8:30 p.m. on Sunday

“Our Father in heaven, hallowed be your name. Your kingdom come, your will be done, on earth as it is in heaven. Give us this day our daily bread, and forgive us our debts, as we also have forgiven our debtors. And lead us not into temptation, but deliver us from evil.” Matthew 6:9-13

8.30.sunday

8:30 p.m. on Sundays is a special time in Thorntonville. It’s when our family meets around the kitchen table, discusses the upcoming week’s events and prays. Our family prays over meals, as we are running out the door in the morning, and when we have that sudden feeling of something being too big for us and we have to give it to God right away, but prayers on Sunday at 8:30 p.m. are different.

As my kids transitioned into Middle and Jr. High School, my husband and I felt a strong conviction put on our hearts to teach our kids how to go deeper with Christ. We added morning devotionals to our breakfast routine and encouraged them to find ways to serve at church and/or in the community; areas where their hearts held passion. We desired, though, also to train them to take the lead in prayer and value their own relationships with God.

Our weeks were busy and rushed with activities (Sunday evenings, too). Even so, we set Sunday evenings at 8:30 as our family prayer time.

I’ll be honest, teenagers can be raw and sometimes rough around the edges. In fact, even more honest, my teens can rub me the wrong way when they are having their rough around the edges moments. When we started our prayer time, the sighs of “do we really have to do this” added to playing with table décor during prayer left me anything but prayerful. But we persisted. Sometimes we still have moments that are rough, but we also have moments that are beautifully raw; like when one of my kids prays for a peer handing a difficult situation. Prayers for counseling instead of punishment, grace instead of judgement, love instead of hatefulness. I get goosebumps from these prayers. I also love it when they pray for their mentors, teachers and adults of influence in their lives.  From teachers battling cancer to mentors trying to adopt babies come prayers of God’s healing and blessing. There are prayers of victory and prayers of sorrow.

A few years ago, I bravely stepped forward and shared with my teens my struggle with depression and the counseling I was going through. I asked them to pray for me. Week after week they prayed, giving thanksgiving for the times of triumph. They also prayed over my husband when his work was trying. My husband and I have been able to pray over our kids, too. Through transition changes at school, decisions about college, patience through biopsies, losses in friendships, tests and the list goes on. We’ve also given thanksgiving for answered prayers like when my son’s partial hearing ears began to show signs of healing without surgery and when a mentor’s encouragement grew roots in my daughter’s life.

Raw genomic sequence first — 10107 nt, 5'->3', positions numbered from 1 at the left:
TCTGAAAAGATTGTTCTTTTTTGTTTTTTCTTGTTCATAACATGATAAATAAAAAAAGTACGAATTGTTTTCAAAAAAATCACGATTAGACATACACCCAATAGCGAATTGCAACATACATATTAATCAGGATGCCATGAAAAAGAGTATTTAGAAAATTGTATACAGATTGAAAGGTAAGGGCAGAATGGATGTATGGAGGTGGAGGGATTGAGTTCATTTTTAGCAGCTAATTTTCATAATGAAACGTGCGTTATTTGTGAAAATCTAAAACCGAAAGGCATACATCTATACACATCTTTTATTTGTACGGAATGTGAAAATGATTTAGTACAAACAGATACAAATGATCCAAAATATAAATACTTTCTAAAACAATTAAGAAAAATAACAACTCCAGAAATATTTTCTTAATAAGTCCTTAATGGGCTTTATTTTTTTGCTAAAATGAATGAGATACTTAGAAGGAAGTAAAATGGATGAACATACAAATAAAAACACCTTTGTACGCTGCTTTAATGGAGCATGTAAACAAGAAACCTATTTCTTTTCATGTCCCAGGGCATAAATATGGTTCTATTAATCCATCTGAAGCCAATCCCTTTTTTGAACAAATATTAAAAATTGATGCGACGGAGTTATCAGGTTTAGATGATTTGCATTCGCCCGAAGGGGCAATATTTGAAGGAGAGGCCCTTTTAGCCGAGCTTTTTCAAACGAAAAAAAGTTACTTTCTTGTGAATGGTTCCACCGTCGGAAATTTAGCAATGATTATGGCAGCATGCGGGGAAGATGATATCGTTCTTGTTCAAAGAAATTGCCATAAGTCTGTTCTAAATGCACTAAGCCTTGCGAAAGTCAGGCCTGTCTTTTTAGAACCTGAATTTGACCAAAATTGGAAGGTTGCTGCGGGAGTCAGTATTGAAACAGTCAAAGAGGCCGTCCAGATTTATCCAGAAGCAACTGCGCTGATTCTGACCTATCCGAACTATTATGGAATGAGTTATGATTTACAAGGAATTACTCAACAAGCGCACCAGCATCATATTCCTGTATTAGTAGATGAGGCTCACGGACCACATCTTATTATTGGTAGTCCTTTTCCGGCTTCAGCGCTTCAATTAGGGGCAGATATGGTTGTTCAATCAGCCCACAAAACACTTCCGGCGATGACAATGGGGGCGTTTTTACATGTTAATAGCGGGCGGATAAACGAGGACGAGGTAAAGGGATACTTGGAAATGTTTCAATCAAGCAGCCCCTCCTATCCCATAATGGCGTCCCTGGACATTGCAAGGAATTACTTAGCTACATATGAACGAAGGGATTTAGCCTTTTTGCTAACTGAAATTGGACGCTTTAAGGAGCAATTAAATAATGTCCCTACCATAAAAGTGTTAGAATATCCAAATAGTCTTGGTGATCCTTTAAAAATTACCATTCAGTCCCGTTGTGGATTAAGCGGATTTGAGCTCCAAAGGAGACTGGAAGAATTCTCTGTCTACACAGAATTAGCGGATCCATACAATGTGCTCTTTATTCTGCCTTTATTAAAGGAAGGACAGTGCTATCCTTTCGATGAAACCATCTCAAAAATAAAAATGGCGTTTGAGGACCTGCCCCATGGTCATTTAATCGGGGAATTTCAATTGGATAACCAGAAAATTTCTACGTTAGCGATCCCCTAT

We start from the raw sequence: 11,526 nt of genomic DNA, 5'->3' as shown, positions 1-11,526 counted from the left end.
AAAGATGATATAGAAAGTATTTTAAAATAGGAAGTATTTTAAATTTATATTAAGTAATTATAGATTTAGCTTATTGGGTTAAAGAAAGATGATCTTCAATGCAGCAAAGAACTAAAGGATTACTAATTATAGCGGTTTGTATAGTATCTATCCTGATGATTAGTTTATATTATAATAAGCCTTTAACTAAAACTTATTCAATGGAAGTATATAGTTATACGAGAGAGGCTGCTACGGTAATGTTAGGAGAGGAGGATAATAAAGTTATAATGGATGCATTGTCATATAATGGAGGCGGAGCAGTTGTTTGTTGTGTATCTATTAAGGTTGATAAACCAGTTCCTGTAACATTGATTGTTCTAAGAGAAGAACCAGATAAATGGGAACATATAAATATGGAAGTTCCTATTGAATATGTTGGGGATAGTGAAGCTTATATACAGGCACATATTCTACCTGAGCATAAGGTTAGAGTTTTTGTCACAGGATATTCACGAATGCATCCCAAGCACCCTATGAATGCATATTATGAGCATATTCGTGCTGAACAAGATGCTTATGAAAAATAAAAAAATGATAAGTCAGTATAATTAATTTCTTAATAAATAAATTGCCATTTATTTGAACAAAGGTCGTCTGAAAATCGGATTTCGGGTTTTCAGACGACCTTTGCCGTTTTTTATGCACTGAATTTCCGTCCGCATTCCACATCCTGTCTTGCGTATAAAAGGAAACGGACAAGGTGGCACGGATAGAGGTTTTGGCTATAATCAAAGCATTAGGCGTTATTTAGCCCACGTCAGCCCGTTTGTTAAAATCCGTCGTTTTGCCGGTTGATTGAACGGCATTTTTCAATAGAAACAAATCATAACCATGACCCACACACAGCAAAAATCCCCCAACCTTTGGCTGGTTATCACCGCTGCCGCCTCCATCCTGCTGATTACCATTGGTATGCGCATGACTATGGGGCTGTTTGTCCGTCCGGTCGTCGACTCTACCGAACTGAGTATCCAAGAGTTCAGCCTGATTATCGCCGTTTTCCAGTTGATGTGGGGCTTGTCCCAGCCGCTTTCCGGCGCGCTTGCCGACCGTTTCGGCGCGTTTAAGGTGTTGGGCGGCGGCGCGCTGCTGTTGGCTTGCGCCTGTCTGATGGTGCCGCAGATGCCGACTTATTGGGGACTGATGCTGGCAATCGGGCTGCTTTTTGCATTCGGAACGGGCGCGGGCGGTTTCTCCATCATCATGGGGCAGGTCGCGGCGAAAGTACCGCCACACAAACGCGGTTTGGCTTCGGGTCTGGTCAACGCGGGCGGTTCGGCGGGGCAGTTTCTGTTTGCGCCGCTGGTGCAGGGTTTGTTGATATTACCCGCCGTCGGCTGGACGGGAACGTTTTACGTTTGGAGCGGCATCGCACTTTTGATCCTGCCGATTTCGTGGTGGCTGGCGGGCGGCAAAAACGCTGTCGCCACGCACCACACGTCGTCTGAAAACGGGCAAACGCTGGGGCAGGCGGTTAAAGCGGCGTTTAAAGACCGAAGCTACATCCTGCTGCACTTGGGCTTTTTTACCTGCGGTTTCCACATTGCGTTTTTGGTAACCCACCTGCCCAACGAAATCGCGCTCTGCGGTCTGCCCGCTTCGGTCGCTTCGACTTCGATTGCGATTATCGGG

Our prayer time is really quite simple. We always begin by looking at the calendar for what the week ahead holds. Everyone gets the opportunity to share what prayer request are on their hearts. We write down those requests in a journal and then we choose a leader to guide us through the ACTS form of prayer. We learned this method when teaching children’s Sunday school. There are many other acronyms for prayer. Simply taking turns lifting requests works, too. ACTS stands for A-Adoration (words of Praise to God), C-Confession (we do silent confessions), T- Thanksgiving (Time of gratitude for God’s provision and answered prayers), S-Supplication (lifting up the concerns on our heart and intercessory prayers for others).

Sometimes our time together is limited. On those times, one person offers up a prayer and/or we all say the Lord’s Prayer (Matthew 6:9-13) together.

This time together takes 15 to 30 minutes. It puts our hearts in God’s hands at the beginning of each week. While trials come, this time allows us the opportunity to open up to God and as a bonus, support each other not just as Thorntonville members, but also as members in Christ.

My hope is that my children see the value in prayer, even if at times they don’t on Sunday evenings.  That they will feel the presence of God working in them as they establish communication with him and trust him with their deepest desires, wishes, hurts and failures. That this will be a stepping stone in prayer and praying with confidence as they learn to build on that communication into an even more engaging relationship with Jesus that takes place moment by moment, prayer by prayer, heartbeat by heartbeat.

8:30 p.m. on Sunday is refreshing to Thorntonville. It’s not perfect, but it is sacred.

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